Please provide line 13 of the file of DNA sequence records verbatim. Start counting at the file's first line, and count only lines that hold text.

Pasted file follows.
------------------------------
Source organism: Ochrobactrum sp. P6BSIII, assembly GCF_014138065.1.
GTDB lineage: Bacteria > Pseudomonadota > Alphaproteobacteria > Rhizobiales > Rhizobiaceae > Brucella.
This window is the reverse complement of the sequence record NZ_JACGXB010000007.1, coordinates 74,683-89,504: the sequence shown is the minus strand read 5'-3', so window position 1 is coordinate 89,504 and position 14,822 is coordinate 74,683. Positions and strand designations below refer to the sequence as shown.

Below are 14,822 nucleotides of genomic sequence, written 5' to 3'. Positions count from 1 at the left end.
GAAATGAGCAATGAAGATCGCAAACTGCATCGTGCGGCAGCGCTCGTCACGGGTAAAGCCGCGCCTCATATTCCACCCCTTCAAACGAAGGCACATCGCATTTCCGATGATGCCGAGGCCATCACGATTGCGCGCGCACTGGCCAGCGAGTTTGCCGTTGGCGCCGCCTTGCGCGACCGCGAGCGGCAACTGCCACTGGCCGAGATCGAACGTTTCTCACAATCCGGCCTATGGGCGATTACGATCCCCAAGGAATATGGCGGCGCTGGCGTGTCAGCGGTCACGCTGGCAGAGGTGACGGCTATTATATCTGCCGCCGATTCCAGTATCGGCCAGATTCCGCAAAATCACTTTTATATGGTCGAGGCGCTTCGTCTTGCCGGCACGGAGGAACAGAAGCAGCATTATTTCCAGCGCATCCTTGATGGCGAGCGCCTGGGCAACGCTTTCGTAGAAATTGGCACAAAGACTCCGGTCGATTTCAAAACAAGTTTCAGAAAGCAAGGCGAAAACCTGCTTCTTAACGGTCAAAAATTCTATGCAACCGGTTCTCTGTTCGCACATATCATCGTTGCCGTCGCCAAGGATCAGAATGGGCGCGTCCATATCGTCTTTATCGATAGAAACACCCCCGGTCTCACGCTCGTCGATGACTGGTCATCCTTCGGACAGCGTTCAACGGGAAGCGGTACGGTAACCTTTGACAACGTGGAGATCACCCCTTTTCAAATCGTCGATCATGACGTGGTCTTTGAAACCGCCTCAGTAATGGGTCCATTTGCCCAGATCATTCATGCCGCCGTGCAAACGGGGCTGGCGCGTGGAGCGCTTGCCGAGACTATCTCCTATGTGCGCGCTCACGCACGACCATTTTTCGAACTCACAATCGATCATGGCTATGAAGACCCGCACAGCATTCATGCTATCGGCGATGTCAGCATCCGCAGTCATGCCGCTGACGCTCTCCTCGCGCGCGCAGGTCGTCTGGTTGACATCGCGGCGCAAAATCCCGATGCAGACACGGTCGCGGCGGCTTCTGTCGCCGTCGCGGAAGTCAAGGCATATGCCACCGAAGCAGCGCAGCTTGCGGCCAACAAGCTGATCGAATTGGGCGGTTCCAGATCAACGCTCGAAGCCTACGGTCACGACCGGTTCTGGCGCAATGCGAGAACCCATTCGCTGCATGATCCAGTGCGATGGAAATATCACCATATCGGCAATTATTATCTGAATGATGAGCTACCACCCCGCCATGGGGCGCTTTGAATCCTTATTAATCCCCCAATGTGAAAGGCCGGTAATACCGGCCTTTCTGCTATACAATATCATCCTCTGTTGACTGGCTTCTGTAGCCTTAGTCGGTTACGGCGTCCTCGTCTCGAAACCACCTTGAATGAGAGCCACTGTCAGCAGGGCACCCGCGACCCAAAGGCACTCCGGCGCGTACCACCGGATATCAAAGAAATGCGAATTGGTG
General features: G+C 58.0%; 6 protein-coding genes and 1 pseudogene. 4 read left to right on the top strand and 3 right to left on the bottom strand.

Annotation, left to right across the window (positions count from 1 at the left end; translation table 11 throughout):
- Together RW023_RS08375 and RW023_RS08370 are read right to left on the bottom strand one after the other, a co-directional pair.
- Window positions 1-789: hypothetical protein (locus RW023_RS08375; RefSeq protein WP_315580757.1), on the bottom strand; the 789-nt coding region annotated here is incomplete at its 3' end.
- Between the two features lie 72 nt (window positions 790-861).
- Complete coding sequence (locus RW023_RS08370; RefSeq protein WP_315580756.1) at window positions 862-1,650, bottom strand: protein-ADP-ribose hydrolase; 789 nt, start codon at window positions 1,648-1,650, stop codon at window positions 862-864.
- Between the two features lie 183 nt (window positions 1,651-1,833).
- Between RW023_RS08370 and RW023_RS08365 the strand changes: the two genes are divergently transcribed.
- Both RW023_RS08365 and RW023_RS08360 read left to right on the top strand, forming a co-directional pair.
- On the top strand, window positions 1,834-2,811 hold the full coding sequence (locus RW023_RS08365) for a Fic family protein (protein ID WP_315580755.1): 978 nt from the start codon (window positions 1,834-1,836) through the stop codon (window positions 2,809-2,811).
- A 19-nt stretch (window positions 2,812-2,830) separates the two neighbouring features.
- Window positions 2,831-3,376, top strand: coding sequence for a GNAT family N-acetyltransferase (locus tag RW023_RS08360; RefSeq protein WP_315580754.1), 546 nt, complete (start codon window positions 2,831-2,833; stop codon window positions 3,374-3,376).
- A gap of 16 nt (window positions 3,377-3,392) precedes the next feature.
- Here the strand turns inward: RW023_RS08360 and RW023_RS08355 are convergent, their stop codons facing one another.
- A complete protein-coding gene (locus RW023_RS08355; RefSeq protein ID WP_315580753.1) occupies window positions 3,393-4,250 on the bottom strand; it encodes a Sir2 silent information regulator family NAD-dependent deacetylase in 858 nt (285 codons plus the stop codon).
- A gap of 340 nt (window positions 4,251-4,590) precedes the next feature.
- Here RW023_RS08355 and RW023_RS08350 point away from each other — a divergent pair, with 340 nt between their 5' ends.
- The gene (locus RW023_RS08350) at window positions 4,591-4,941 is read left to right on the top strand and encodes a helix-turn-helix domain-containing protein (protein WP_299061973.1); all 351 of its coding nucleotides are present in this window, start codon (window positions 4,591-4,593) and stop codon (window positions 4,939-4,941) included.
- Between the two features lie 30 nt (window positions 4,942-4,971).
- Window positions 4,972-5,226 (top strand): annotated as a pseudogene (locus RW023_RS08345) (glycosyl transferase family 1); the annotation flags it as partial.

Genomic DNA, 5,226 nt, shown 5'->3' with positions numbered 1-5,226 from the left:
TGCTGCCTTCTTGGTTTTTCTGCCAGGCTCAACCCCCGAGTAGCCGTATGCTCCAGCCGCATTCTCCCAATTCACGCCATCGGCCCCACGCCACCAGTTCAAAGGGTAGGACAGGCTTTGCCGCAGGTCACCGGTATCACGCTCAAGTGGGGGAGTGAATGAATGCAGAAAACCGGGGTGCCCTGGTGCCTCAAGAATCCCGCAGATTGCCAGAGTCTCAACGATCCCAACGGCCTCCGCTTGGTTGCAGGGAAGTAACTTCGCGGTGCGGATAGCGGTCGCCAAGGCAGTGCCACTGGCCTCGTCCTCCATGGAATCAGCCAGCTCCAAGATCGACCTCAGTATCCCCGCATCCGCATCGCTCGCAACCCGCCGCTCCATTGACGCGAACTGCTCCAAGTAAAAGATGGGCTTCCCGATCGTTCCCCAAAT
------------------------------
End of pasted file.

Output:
- Between RW023_RS08370 and RW023_RS08365 the strand changes: the two genes are divergently transcribed.